Under The Volcano.

Culture Calendar: Six riveting documentaries you need to see at this year’s Doc Edge Film Festival

This June marks the 16th iteration of Doc Edge Festival, a celebration of documentary filmmaking organised by not-for-profit charitable organisation Documentary New Zealand Trust. Showcasing the best films from New Zealand and around the world, the Academy Awards® qualifying, international documentary film festival is held annually in Auckland, Wellington and online — although last year’s entire programme was held digitally.

As per usual, the festival line-up is impressive in its variety, delving deep on both hard-hitting and more lighthearted topics. What they mostly have in common, is they are a window into the beauty, conflict and sometimes pain of our shared humanity, one of the many reasons why documentaries are so important (and often inspiring).

Here, we highlight six films we’re looking out for.

Under The Volcano
When famed music producer George Martin built his AIR recording studio in 1979, on the picturesque yet isolated Caribbean Island of Monserrat, the world’s music legends came in droves. Dire Straits, Duran Duran, Elton John, Jimmy Buffet, Lou Reed, Paul McCartney, The Police and Stevie Wonder all made some of the most iconic songs of that generation on this tiny island, and this film (touted as one of the best music documentaries of the year so far) chronicles some of the memories and music that were shaped there.

A film that will have your pulse racing as much as any fictional thriller, MLK/FBI covers explosive information from newly-declassified FBI files, revealing the alarmingly dogged methods of surveillance and harassment of activist Martin Luther King Jr. by the US government and the FBI — in particular, the FBI’s First Director J. Edgar Hoover. It’s often important to reevaluate history through a contemporary lens, and this documentary shows us some of the discriminatory racial viewpoints (in this case, against Black activists) that have been foundational in American politics.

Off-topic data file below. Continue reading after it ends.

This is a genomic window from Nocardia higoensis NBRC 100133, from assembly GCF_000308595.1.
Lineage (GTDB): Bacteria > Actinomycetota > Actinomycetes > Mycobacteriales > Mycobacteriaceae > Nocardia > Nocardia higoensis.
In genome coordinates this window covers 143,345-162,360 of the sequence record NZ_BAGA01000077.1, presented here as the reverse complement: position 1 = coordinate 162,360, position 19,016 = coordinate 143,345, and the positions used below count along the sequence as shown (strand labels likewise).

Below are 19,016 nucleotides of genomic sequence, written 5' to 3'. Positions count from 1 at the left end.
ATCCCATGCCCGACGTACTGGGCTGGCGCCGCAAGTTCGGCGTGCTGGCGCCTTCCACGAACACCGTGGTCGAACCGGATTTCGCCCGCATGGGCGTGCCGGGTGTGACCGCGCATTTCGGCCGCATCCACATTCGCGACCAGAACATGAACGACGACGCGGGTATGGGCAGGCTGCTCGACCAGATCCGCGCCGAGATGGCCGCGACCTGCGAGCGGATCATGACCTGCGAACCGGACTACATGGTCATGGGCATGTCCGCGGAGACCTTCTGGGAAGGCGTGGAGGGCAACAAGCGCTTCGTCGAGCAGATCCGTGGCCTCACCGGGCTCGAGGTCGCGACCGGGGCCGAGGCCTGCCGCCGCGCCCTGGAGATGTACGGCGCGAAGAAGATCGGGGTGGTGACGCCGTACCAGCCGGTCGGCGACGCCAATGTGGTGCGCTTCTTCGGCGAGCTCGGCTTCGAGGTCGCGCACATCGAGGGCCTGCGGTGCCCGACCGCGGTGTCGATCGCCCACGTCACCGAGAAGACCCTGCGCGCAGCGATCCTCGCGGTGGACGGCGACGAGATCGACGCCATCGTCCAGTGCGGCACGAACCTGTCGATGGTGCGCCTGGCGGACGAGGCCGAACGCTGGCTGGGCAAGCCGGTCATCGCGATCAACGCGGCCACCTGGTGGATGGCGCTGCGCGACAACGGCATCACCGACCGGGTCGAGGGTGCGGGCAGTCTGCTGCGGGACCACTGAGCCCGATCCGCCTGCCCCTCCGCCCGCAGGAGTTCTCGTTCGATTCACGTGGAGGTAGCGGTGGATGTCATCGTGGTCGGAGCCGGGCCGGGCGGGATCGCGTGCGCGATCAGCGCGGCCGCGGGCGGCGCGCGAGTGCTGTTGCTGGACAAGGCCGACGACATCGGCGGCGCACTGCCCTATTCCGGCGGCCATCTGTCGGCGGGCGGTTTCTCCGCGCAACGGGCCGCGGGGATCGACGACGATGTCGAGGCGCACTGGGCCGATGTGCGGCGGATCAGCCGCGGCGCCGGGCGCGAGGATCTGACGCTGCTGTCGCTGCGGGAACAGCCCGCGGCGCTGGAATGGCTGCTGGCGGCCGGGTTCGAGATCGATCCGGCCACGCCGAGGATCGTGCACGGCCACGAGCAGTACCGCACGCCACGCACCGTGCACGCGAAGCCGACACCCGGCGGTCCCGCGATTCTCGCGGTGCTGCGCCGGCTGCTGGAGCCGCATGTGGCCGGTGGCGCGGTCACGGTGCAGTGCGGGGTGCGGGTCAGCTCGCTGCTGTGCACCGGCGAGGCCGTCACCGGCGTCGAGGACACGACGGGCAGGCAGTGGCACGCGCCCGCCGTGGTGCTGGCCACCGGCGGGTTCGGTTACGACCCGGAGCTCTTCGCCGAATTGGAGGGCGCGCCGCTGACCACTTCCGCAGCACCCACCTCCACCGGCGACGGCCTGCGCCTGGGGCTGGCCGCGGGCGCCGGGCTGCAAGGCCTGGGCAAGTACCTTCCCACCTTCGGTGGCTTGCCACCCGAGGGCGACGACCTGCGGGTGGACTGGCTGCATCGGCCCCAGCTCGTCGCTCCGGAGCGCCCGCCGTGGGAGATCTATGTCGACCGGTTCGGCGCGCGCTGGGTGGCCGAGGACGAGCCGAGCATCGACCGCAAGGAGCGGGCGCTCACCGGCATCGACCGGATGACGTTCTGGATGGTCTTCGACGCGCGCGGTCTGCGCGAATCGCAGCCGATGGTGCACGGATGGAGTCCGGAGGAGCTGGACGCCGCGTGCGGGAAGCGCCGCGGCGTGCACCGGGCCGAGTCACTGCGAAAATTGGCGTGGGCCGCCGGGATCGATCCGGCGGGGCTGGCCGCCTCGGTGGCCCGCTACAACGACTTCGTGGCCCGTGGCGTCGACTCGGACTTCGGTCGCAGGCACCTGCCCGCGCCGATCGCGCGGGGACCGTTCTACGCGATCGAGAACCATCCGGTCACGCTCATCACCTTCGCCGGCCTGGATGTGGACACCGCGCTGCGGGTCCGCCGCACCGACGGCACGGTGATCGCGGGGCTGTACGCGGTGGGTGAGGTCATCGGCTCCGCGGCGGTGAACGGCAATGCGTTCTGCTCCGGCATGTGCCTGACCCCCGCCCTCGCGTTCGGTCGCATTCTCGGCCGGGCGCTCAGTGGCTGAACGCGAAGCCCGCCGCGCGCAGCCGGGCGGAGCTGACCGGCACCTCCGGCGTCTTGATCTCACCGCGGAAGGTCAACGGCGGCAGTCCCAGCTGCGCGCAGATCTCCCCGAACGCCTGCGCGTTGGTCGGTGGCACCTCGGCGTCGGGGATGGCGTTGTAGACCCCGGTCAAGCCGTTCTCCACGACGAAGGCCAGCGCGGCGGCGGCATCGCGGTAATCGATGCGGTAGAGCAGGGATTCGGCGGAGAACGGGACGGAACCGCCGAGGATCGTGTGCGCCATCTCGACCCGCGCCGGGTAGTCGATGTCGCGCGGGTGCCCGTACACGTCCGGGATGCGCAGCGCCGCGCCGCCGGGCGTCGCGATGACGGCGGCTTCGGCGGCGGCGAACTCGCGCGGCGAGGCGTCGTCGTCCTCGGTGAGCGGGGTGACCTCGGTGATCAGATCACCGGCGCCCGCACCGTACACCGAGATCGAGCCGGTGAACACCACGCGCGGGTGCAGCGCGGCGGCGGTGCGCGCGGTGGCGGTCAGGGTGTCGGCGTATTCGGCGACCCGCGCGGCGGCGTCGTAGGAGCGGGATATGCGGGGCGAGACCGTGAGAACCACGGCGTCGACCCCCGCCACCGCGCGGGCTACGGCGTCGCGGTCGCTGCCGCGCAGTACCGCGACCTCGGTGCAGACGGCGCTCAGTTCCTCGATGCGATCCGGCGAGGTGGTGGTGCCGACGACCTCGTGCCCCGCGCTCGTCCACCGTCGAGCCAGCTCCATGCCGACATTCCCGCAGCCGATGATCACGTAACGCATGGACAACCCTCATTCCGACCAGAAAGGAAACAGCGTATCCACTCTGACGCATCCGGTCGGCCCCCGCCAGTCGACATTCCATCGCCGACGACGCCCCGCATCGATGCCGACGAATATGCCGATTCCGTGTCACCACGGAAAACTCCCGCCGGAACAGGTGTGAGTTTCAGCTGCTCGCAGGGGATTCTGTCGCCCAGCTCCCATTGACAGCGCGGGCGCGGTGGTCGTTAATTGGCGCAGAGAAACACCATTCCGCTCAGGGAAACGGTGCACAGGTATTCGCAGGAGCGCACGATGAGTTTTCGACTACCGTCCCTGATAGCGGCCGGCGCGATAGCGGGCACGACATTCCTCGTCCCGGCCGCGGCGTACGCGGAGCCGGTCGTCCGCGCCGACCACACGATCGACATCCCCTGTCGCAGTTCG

The Garden of Evil
Showing in its world premiere, The Garden of Evil is another documentary in the Crime and Conspiracy category that you won’t be able to tear your eyes away from. The story of Sir Peter Blake and Captain Pete Bethune, who were viciously set-upon by pirates 16 years apart in the Brazilian Amazon, is both infamous and tragic. Celebrated yachtsman Sir Blake was murdered, while Captain Bethune survived. Irish journalist and Professor of Criminology Donal MacIntyre, Brazilian Caio Vilela and British journalist Sam Cowie meet up with the Captain, and they travel back to the crime scene to explore the dark possibility that these horrific attacks may have both been carried out by some of the volatile region’s powerful criminal organisations.

A.rtificial I.mmortality
If you were able to create an immortal version of yourself, would you? This is the question asked in this futuristic documentary, along with “can we replicate the human mind and soul with technology?” Investigating some of the latest advancements in robotics, A.I and biotech, this fascinating insight into humanity’s technological evolution enlists the likes of Nick Bostrom, author of Superintelligence; Japanese roboticist, Hiroshi Ishiguro; and Deepak Chopra, who is currently creating his own A.I. mind twin.

Valerie Taylor: Playing With Sharks
Afraid of sharks? This might be one to avoid — but, then again, it might help change your viewpoint. Valerie Hunter was a famously ruthless shark hunter in the 1950s, until a personal epiphany transformed her into one of the ocean-dwelling animal’s most outspoken protectors and a passionate marine conservationist. This documentary features captivating re-mastered film footage, captured over 50 years, of Taylor’s up-close interactions with these carnivorous creatures that are so often villainised on-screen.

The Rossellinis
More of a lighthearted watch, The Rossellinis centres on one of Italian cinema’s most famous families for what Variety describes as “an indulgent but interesting exercise in documentary therapy”. Directed by Alessandro Rossellini, grandson of legendary film-maker Roberto, this wryly humorous film is the first cinematic release from the director, who uses the process to grapple with notions of legacy and inherited creativity.

Doc Edge Festival
3rd June-11th July

Showing in Auckland at SkyCity Theatre & The Civic
Wellington at The Roxy
& Online Nationwide



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